Shopping in this area offers a variety of delightful wares both in Old Town and on the Creek, and in some cases, a generous helping of local history. In the village, Utonga Gallery offers a unique collection of Shona (Zimbabwe) sculpture. Next door, Out of Hand Gallery is a feast for the eyes of cards, gifts and treasures to remember your visit. At the Charleston Candle Cottage on West Coleman Blvd., customers can chat with Rachel, the proprietress. A post office is located in the back for mailing art cards to folks back home. The candle selection here is vast as well. Behind the Candle Cottage, watch local artist Steven Jordan as he paints watercolors and oils of favorite Low Country scenery.

Across the way on Mill Street, a variety of shops are located in the Commons. For the right stationery and post cards, check out The Scratch Pad. Sue Tanis offers an appealing selection of quirky, fun locally oriented gifts, stationery and invitations for the right occasion. At the end of Mill Street, proprietress and local history expert Lou Edens offers a collection of select gifts, home furnishings and a generous helping of local history about the area at The Fifth Season. Lou owned and operated the Maritime Museum next door for years, and also owns Rice Hope Plantation Bed & Breakfast on the Cooper River.

Shem Creek Marina is across from The Fifth Season on Mill Street. Sailing vessels can’t navigate under the bridge, the marina specializes in long term dry dock storage for smaller power boats. The old Maritime Museum building is next door, now the recent home of Coastal Expeditions kayak tours. Coastal Expeditions offers kayak tours of Shem Creek, and passenger ferry tours to Bull Island year round.

Two more restaurants are on this side of Shem Creek. Shem Creek Bar & Grill has a spectacular view of the marsh from the outdoor dock bar and the indoor back porch. Inside the main restaurant, the bow shaped bar is unique, reminding all who enter that boating is a first love here. With a great selection of seafood and Low Country favorites, this family oriented restaurant has it all. Next door the new Creekside Bar & Grill offers lower priced favorites and outdoor roof seating overlooking the creek.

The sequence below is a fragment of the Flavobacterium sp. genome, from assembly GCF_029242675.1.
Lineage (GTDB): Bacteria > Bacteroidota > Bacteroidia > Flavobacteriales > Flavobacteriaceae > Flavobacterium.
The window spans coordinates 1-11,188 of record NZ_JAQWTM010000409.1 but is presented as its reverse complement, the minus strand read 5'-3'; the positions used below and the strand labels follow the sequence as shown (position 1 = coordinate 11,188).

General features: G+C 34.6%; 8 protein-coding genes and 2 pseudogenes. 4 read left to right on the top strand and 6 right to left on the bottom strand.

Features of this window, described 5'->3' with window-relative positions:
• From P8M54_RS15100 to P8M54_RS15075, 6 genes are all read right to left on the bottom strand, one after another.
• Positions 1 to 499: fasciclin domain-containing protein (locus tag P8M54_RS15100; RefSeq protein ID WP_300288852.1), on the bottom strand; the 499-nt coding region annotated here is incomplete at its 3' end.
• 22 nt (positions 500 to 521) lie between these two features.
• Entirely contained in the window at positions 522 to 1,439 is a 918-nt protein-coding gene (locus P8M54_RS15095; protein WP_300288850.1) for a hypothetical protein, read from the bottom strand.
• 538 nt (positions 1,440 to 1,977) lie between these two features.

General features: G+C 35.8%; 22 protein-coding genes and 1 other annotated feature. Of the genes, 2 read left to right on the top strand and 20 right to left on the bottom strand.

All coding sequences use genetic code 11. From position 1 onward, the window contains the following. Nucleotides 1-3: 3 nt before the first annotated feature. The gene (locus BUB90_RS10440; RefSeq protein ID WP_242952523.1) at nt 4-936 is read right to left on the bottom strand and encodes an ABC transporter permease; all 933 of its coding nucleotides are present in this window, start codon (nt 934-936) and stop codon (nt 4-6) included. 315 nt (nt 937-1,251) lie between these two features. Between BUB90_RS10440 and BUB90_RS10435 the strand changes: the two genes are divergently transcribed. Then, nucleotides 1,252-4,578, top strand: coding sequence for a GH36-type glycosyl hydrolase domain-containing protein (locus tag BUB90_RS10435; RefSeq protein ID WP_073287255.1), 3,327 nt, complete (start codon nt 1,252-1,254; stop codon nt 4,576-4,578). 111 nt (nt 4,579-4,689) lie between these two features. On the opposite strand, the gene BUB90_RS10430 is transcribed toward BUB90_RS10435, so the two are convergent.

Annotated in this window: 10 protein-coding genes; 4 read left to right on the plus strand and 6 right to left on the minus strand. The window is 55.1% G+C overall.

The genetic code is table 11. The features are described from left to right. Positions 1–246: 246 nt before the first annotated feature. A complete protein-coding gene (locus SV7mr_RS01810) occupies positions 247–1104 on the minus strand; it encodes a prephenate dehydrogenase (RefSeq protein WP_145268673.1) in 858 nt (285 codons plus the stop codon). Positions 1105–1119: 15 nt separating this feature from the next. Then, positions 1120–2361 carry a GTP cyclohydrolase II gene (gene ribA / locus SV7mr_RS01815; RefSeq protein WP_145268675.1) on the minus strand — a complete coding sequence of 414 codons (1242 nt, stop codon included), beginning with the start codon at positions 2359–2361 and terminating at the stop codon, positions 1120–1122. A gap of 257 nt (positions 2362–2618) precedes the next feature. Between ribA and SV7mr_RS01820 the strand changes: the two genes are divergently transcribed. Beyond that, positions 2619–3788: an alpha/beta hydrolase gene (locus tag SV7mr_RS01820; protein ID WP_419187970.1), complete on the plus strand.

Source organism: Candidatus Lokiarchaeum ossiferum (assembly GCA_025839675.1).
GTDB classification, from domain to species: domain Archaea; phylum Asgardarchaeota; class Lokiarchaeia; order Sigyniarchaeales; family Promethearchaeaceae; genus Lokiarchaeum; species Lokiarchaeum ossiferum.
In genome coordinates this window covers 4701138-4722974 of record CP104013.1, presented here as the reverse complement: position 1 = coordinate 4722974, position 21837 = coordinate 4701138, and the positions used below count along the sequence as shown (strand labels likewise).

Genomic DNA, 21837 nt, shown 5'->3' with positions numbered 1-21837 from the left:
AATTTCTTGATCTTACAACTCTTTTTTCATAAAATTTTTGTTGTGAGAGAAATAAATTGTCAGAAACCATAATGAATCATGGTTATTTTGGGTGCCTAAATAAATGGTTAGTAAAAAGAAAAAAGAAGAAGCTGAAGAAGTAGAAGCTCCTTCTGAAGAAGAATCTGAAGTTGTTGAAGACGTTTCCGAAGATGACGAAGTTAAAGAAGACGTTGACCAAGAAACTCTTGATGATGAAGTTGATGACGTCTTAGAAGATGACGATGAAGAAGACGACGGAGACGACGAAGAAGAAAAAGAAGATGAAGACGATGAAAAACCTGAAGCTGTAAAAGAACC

One could easily spend a week discovering the historic places in this area. Watching a sunset through the shrimp boat wings, strolling along the docks of the creek after dinner, and taking time to explore local shops will endear visitors to this charming spot so close to Charleston. A kayak tour will shed light on conservation efforts on the Creek, and a conversation with locals at Red’s will further enhance your visit here. Check out the many wonders of Shem Creek and Old Town Mt. Pleasant soon, before it’s too late to remember the way things were.



Charleston Harbor Resort and Marina

20 Patriots Point Road

Mount Pleasant, South Carolina 29464


Toll Free: 888-856- 8333


Toll free – (888) 856-0028

Shem Creek Inn

1401 Shrimp Boat Ln,

Mt Pleasant, SC

(843) 881-1000


Charleston Harbor Marina

24 Patriot’s Point Rd.

Mt. Pleasant, South Carolina 29464

Office: (843) 284-7062

Mobile: (843) 297-2949 or (843) 297-2948

Fax: (843)856-8540

Patriots Point Links on Charleston Harbor

One Patriots Point Road

Mt. Pleasant, SC 29464

Phone: 843.881.0042

Fax: 843.881.0044

Toll Free: 877.709.5053


Water’s Edge

1407 Shrimp Boat Lane

Mt. Pleasant, South Carolina 29464

Reservations 843.884.4074

Vickery’s Bar & Grill

1313 Shrimp Boat Ln

Mt Pleasant, SC 29464


Reds Icehouse

98 Church Street

Mt. Pleasant, SC 29464


Shem Creek Bar & Grill

508 Mill St

Mt Pleasant, SC 29464


Creekside Grill

508 B Mill Street

Mt. Pleasant, SC 29464


Old Village Post House

101 Pitt Street

Mt. Pleasant, SC 29464


Tours and Sightseeing

Patriots Point Naval & Maritime Museum

40 Patriots Point Road

Mount Pleasant, South Carolina 29464

866-831-1720 toll free


Angie Bennett, Group Business/ Visitor Services

866-831-1720 toll free

Aqua Safaris, Inc. (Palmetto Breeze)

24 Patriot’s Point Rd.

Mt. Pleasant, SC 29464

800-524-3444, 843-886-8133

Coastal Expeditions

514 B Mill Street

Mt. Pleasant, SC 29464


Fishing Charters

Aqua Adventures

Capain Chuck Griffin



Captain Rick Hiott’s Inshore Fishing Charters

(843) 412-6776 cell

or (843) 554-9386 home


East Cooper Shuttle

Elaine: 843-343-0484

John: 843-327-4700

Water Taxi

Charleston Water Taxi

843) 330-CWTX (2989),

One way $5

Round Trip: $8

All day Pass: $12.


Steven Jordan Gallery

409 W. Coleman Blvd and

423 W. Coleman Blvd in the Peach Orchard Plaza


Utonga Gallery

113 Pitt Street

Mt. Pleasant, SC 29464

800 732 4306

(843) 216 7686


Out of Hand

113C Pitt Street

Mt. Pleasant, SC 29464


The Fifth Season

510 Mill Street

Mt. Pleasant SC 29464


The Scratch Pad

409 Mill Street

Mt. Pleasant, SC 29464